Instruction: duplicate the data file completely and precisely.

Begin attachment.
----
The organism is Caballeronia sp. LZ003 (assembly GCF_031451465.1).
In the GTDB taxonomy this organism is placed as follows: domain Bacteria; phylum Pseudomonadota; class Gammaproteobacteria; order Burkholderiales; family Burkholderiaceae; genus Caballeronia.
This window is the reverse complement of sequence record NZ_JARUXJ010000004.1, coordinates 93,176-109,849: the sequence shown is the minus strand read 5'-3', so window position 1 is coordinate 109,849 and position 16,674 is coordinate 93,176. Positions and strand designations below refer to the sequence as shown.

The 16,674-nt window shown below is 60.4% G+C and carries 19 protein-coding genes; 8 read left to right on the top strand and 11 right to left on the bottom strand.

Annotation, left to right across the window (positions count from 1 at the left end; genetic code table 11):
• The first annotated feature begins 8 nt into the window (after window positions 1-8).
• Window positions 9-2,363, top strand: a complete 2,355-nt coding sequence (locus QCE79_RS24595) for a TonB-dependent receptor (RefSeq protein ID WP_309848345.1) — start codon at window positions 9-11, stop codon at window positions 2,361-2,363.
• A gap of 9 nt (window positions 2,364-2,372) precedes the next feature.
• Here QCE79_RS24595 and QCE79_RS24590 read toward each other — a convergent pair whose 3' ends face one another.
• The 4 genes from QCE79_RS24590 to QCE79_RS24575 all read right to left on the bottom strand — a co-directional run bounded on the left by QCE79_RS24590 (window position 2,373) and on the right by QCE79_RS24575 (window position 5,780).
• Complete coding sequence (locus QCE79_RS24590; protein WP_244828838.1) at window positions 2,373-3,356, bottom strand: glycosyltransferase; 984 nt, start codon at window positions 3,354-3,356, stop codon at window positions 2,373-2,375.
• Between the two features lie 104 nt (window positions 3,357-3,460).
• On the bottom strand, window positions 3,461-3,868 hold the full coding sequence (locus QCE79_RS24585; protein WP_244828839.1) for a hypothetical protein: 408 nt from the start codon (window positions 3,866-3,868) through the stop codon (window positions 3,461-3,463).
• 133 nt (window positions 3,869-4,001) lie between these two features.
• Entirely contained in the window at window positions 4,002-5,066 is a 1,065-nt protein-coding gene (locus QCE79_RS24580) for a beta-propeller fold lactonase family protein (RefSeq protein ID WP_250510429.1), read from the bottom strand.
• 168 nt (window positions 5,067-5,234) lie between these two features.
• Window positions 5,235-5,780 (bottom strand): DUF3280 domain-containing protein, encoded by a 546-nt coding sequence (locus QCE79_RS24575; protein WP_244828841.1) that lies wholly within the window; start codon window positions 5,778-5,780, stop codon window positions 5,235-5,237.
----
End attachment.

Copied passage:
The organism is Caballeronia sp. LZ003 (assembly GCF_031451465.1).
In the GTDB taxonomy this organism is placed as follows: domain Bacteria; phylum Pseudomonadota; class Gammaproteobacteria; order Burkholderiales; family Burkholderiaceae; genus Caballeronia.
This window is the reverse complement of sequence record NZ_JARUXJ010000004.1, coordinates 93,176-109,849: the sequence shown is the minus strand read 5'-3', so window position 1 is coordinate 109,849 and position 16,674 is coordinate 93,176. Positions and strand designations below refer to the sequence as shown.

The 16,674-nt window shown below is 60.4% G+C and carries 19 protein-coding genes; 8 read left to right on the top strand and 11 right to left on the bottom strand.

Annotation, left to right across the window (positions count from 1 at the left end; genetic code table 11):
• The first annotated feature begins 8 nt into the window (after window positions 1-8).
• Window positions 9-2,363, top strand: a complete 2,355-nt coding sequence (locus QCE79_RS24595) for a TonB-dependent receptor (RefSeq protein ID WP_309848345.1) — start codon at window positions 9-11, stop codon at window positions 2,361-2,363.
• A gap of 9 nt (window positions 2,364-2,372) precedes the next feature.
• Here QCE79_RS24595 and QCE79_RS24590 read toward each other — a convergent pair whose 3' ends face one another.
• The 4 genes from QCE79_RS24590 to QCE79_RS24575 all read right to left on the bottom strand — a co-directional run bounded on the left by QCE79_RS24590 (window position 2,373) and on the right by QCE79_RS24575 (window position 5,780).
• Complete coding sequence (locus QCE79_RS24590; protein WP_244828838.1) at window positions 2,373-3,356, bottom strand: glycosyltransferase; 984 nt, start codon at window positions 3,354-3,356, stop codon at window positions 2,373-2,375.
• Between the two features lie 104 nt (window positions 3,357-3,460).
• On the bottom strand, window positions 3,461-3,868 hold the full coding sequence (locus QCE79_RS24585; protein WP_244828839.1) for a hypothetical protein: 408 nt from the start codon (window positions 3,866-3,868) through the stop codon (window positions 3,461-3,463).
• 133 nt (window positions 3,869-4,001) lie between these two features.
• Entirely contained in the window at window positions 4,002-5,066 is a 1,065-nt protein-coding gene (locus QCE79_RS24580) for a beta-propeller fold lactonase family protein (RefSeq protein ID WP_250510429.1), read from the bottom strand.
• 168 nt (window positions 5,067-5,234) lie between these two features.
• Window positions 5,235-5,780 (bottom strand): DUF3280 domain-containing protein, encoded by a 546-nt coding sequence (locus QCE79_RS24575; protein WP_244828841.1) that lies wholly within the window; start codon window positions 5,778-5,780, stop codon window positions 5,235-5,237.